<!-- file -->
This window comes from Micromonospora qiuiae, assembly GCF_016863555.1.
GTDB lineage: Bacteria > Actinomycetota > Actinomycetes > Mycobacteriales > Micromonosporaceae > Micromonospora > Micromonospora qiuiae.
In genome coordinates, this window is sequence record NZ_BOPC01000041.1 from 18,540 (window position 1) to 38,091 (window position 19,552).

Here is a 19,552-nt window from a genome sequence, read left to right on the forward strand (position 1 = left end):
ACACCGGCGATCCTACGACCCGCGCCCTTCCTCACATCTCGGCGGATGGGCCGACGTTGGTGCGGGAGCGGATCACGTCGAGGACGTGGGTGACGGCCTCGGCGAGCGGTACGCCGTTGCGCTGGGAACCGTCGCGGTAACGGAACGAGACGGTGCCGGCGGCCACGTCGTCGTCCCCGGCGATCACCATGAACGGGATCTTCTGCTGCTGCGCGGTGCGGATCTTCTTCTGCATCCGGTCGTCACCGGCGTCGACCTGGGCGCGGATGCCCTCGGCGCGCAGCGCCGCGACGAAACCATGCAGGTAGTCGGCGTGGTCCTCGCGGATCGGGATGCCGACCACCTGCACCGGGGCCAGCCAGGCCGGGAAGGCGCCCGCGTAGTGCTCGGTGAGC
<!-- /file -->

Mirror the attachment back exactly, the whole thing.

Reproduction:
This window comes from Micromonospora qiuiae, assembly GCF_016863555.1.
GTDB lineage: Bacteria > Actinomycetota > Actinomycetes > Mycobacteriales > Micromonosporaceae > Micromonospora > Micromonospora qiuiae.
In genome coordinates, this window is sequence record NZ_BOPC01000041.1 from 18,540 (window position 1) to 38,091 (window position 19,552).

Here is a 19,552-nt window from a genome sequence, read left to right on the forward strand (position 1 = left end):
ACACCGGCGATCCTACGACCCGCGCCCTTCCTCACATCTCGGCGGATGGGCCGACGTTGGTGCGGGAGCGGATCACGTCGAGGACGTGGGTGACGGCCTCGGCGAGCGGTACGCCGTTGCGCTGGGAACCGTCGCGGTAACGGAACGAGACGGTGCCGGCGGCCACGTCGTCGTCCCCGGCGATCACCATGAACGGGATCTTCTGCTGCTGCGCGGTGCGGATCTTCTTCTGCATCCGGTCGTCACCGGCGTCGACCTGGGCGCGGATGCCCTCGGCGCGCAGCGCCGCGACGAAACCATGCAGGTAGTCGGCGTGGTCCTCGCGGATCGGGATGCCGACCACCTGCACCGGGGCCAGCCAGGCCGGGAAGGCGCCCGCGTAGTGCTCGGTGAGC